three miles outside of Durham
on the Roxboro road.
Lee was reported to have been
hitch-hiking a ride to Roxboro
when the accident occurred. The
car was driven by Miss Elly Wag
ner, housekeeper for Mr. and
Mrs. E. B. Lyon of Durham. She
told investigating officers that
Lee was standing on the hard
surface and she did not see him
in time to avoid hitting him.
He was taken to Watt’s hos
pital in a Hall-Wayne ambulance.
TAKES NEW JOB
Mr. Charlie Stewart is now as
sociated with the local W. P. A.
ing forth« stricken area recall
ed that he preached in that neigh
borhood the first four years of
is ministry and was also reared
in that section of Bertie county.
He said he was well acquainted
with many of the injured as well
as many whose property was
damaged by the tornado.
Hie storm struck shortly after
6:30 p. m. Tuesday in the Green’s
Cross section and nearly all hous
es in the line of the tornado were
demolished. The path of the
storm was believed about three
and a half miles wide.
cinity since he was elected at the
general conference last May. He
has previously been in Alaba
ma and succeeded Bishop Paul B.
- Kern in the Carolina post,
t No extra service is being plan
■ ned because of the Bishop’s pre
l sence, Mr. Lanning said. The us
■ ual service with the Bishop do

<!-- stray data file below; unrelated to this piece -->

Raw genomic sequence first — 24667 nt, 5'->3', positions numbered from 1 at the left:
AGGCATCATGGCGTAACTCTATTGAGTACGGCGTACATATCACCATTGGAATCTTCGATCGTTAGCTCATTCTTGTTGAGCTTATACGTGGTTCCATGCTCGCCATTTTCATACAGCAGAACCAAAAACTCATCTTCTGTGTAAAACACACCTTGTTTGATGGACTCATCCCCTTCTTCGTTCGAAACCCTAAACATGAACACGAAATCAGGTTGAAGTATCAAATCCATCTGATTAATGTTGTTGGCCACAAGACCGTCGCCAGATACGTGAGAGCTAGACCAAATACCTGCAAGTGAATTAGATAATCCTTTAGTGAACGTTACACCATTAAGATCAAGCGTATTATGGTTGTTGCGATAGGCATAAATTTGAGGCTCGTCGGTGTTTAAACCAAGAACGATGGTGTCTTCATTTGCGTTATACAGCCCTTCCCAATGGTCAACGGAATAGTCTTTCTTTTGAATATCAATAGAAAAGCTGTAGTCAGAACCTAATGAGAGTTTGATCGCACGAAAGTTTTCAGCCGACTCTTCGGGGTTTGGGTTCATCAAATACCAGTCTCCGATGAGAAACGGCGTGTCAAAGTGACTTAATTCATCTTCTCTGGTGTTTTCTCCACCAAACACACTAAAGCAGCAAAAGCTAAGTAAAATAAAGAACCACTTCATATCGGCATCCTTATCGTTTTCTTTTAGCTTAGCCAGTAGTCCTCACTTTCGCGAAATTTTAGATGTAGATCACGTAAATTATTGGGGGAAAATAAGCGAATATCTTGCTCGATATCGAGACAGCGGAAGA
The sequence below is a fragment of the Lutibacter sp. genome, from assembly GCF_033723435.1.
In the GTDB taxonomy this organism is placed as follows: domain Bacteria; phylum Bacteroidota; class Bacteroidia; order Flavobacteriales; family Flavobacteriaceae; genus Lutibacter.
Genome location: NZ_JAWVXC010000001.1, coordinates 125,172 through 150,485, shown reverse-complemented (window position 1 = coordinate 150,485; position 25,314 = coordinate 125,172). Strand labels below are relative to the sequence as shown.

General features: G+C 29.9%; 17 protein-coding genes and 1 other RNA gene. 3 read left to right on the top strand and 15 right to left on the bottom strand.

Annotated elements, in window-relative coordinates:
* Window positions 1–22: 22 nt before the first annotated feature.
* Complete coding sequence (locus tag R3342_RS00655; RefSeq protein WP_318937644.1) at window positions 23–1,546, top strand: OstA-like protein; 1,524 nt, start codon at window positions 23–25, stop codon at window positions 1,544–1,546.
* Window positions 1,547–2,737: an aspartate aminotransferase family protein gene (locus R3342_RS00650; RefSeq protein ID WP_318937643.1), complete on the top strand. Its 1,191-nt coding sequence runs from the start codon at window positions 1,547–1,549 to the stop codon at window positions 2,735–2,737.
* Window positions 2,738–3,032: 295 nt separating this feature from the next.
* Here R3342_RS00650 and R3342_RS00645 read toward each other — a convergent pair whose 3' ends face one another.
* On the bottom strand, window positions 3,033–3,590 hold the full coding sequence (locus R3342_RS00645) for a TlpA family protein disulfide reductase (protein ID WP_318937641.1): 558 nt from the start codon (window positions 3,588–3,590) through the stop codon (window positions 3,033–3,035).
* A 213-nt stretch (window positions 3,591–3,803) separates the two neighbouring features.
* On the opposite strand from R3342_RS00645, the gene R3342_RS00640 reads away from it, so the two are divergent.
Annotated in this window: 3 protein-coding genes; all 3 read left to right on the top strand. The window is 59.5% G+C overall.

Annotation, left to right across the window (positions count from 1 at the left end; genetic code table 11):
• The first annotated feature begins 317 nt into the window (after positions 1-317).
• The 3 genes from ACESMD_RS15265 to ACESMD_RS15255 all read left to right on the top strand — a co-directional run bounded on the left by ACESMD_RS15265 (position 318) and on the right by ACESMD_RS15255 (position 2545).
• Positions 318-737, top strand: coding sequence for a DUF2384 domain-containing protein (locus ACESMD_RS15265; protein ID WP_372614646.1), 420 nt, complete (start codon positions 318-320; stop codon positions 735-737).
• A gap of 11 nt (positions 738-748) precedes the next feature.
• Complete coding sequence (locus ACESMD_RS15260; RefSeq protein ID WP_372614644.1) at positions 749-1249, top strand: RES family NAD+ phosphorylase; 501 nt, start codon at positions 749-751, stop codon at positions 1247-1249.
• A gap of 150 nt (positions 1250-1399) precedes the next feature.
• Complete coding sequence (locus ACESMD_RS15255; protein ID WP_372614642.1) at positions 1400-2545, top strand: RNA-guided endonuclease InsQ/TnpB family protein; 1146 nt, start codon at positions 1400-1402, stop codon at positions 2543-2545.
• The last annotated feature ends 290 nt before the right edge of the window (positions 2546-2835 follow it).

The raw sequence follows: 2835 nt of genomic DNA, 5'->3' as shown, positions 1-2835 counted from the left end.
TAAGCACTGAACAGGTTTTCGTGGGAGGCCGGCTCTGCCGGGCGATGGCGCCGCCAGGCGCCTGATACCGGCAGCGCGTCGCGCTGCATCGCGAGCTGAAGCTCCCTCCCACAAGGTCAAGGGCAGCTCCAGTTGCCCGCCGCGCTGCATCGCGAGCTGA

, ing the preaching will be the or
l der of the day.
Bishop Purcell, although mak
s ing his first visit here, has sev
: eral relatives here which include
l Mrs. R. L. Wilburn and Mrs. A.
• S. deVlaming, well known resi
• dents of the city. He will be ac
■ companied here by Mrs. Purcell.
Os East Roxboro
: Representatives of East Rox
-1 boro reported the doings of their
• troop in glowing terms at the
regular meeting of the local Boy
• Scout council held in the office
of Dr. A. F. Nichols Tuesday
1 New President O. B. Mcßroom
presided over the approximately
dozen acouters and scoutmas
-1 ters who were on hand for the
regular meeting. ' *
According to reports of Charles
Green, scoutmaster, and Raymond
; Clayton, assistant scoutmaster,
the East Roxboro troop is mak
ing as much or more progress as
any in the county. Also reported
, by them was the recently organiz
ed scout Sunday School class
which has created much interest
in the community. A full atten
dance was reported each Sun
day. The scout leaders also paid
high tribute to the parents of the
community who had shown deep
interest in the undertaking to in
sure its success.
All troops were reported in
good shape and as starting off
the year with good attendances.
1 An attempt will be made to
reorganize the Timberlake scout
troop around the first week in
March and E. G. Thompson and
Clyde Swartz were delegated to
go to Timberlake and talk the
matter over with the P. T. A.
A. P. Patterson, scout execu
tive with headquarters in Reids
ville, was here for Tuesday
Attendance at local schools had
assumed a more normal aspect
yesterday as large numbers of
students out with colds and flu
returned to their studies.
R. B. Griffin, county superin
tenent, reported all schools had
reopened Monday with consider
ably less cases of sickness in the
city schools than last Thursday,
when it was considered advis
able to close for the remainder of
Quite a few absences were re
ported at both Ca-Vel and Long